So after a few doctor visits, MRI, and X-rays, I was put in touch with a specialist, Dr. Robert Thompson.   From what I understand, he is an amazing doctor and I am lucky to have him as my surgeon. After seeing him for my consult about a week ago he outfitted me with a boot.  As soon as I started to wear the boot, it took alot of the stress off my heal.  Because I had been mostly walking on my heal there had been pain of pins and needles a few times a day.  Now that I have the boot, I feel like a different person and I felt like I was finally starting to take care of this problem.  Upon my last visit with Dr. Thompson he gave me some inserts to put in the boot to start pointing my toe down a little more.  I’ll have to admit, I tried my best to wear the inserts but they were so uncomfortable and they kept slipping. I didn’t feel like they were doing much other than making my boot very uncomfortable.  I went to a crawfish festival in Nashville this last weekend and wore the inserts over half the night after much walking.  They got to be so uncomfortable that I had to take them out later in the evening.  I’ll continue to wear them and try to build up to wearing them all the time, but my surgery is 36 hours away so I’ll do what I can.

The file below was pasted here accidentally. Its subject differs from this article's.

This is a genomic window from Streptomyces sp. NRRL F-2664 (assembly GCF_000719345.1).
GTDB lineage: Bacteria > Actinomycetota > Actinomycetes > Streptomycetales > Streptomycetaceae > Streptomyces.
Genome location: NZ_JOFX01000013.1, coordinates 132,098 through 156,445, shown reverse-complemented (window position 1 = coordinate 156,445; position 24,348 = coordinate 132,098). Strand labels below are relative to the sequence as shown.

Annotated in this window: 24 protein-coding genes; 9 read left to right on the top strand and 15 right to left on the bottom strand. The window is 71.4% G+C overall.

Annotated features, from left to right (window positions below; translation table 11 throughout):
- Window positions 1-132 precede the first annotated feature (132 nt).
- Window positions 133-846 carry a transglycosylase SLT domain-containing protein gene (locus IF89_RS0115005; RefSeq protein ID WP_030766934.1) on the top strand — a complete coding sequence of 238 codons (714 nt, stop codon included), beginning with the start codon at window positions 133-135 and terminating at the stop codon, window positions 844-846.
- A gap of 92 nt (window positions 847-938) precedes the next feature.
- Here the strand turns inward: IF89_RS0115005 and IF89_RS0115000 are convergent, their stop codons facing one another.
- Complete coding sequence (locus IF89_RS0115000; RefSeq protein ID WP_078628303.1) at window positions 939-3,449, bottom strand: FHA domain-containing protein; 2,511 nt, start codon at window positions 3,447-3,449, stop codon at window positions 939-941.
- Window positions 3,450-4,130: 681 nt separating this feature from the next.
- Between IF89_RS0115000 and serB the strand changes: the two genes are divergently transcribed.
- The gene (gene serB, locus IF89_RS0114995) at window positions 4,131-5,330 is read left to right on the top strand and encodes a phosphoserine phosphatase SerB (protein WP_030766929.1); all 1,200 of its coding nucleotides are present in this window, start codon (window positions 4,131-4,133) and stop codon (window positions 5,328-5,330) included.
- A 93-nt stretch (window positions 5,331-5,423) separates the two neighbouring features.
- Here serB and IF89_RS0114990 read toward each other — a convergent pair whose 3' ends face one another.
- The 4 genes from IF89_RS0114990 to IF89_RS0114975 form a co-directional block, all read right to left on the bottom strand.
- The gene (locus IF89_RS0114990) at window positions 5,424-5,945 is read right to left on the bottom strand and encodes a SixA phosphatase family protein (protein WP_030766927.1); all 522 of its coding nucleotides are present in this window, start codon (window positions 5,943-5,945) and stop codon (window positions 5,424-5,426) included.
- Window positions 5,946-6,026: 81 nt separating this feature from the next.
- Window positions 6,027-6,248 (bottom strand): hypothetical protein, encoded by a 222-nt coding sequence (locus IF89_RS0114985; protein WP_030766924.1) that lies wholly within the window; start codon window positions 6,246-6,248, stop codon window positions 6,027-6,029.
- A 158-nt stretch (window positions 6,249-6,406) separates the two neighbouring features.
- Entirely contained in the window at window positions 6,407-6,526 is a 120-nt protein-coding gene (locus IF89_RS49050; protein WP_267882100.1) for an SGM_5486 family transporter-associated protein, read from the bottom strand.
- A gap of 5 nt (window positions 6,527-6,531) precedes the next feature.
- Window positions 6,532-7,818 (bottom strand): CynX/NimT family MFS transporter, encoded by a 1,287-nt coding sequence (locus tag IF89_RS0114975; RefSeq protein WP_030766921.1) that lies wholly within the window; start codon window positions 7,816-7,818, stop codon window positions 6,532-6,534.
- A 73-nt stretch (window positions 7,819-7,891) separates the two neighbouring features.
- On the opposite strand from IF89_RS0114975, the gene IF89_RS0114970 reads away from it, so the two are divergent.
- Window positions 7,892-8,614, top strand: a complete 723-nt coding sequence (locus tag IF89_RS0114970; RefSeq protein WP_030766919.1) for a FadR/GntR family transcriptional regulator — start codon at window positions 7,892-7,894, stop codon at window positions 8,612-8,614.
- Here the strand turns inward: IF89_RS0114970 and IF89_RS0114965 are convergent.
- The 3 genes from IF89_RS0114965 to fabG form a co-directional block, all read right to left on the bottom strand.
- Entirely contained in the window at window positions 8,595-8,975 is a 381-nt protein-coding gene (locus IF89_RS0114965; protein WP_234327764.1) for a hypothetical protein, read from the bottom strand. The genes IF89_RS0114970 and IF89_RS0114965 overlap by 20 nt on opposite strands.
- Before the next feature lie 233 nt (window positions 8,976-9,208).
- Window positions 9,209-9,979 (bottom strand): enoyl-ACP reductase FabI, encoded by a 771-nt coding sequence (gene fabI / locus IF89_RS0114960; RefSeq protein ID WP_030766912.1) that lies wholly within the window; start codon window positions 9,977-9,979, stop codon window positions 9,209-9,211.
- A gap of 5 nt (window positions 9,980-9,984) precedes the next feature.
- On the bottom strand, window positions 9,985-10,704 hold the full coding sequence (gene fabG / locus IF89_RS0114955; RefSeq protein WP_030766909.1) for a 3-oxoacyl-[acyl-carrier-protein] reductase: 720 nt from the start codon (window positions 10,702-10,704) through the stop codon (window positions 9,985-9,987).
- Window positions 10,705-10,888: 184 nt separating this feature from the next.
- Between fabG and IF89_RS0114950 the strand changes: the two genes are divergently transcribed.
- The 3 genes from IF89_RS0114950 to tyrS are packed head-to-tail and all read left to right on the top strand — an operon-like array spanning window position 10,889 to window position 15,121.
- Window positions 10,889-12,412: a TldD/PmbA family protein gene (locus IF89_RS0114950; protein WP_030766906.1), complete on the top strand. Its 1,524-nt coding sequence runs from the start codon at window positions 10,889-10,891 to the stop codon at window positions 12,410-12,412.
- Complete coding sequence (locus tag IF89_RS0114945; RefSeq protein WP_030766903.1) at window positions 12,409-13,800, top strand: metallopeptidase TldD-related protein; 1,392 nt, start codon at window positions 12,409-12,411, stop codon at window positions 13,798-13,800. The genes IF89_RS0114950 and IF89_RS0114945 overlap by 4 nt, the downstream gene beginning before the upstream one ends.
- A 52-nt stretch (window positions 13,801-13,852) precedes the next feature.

Images of my MRI with the 4CM gap:

I’m very fortunate to have a friend who experienced a similar injury. He is letting me borrow his crutches and his knee scooter.  I have been half joking about putting a racing stripe and some flames on my boot and the knee scooter.  It would seem appropriate as I tend to walk pretty fast and the humor would certainly help.  My wife is on her way to another city to go get the borrowed medical equipment.  Again, she’s been my saving grace and I’m so fortunate to have someone like her to help me out like she does.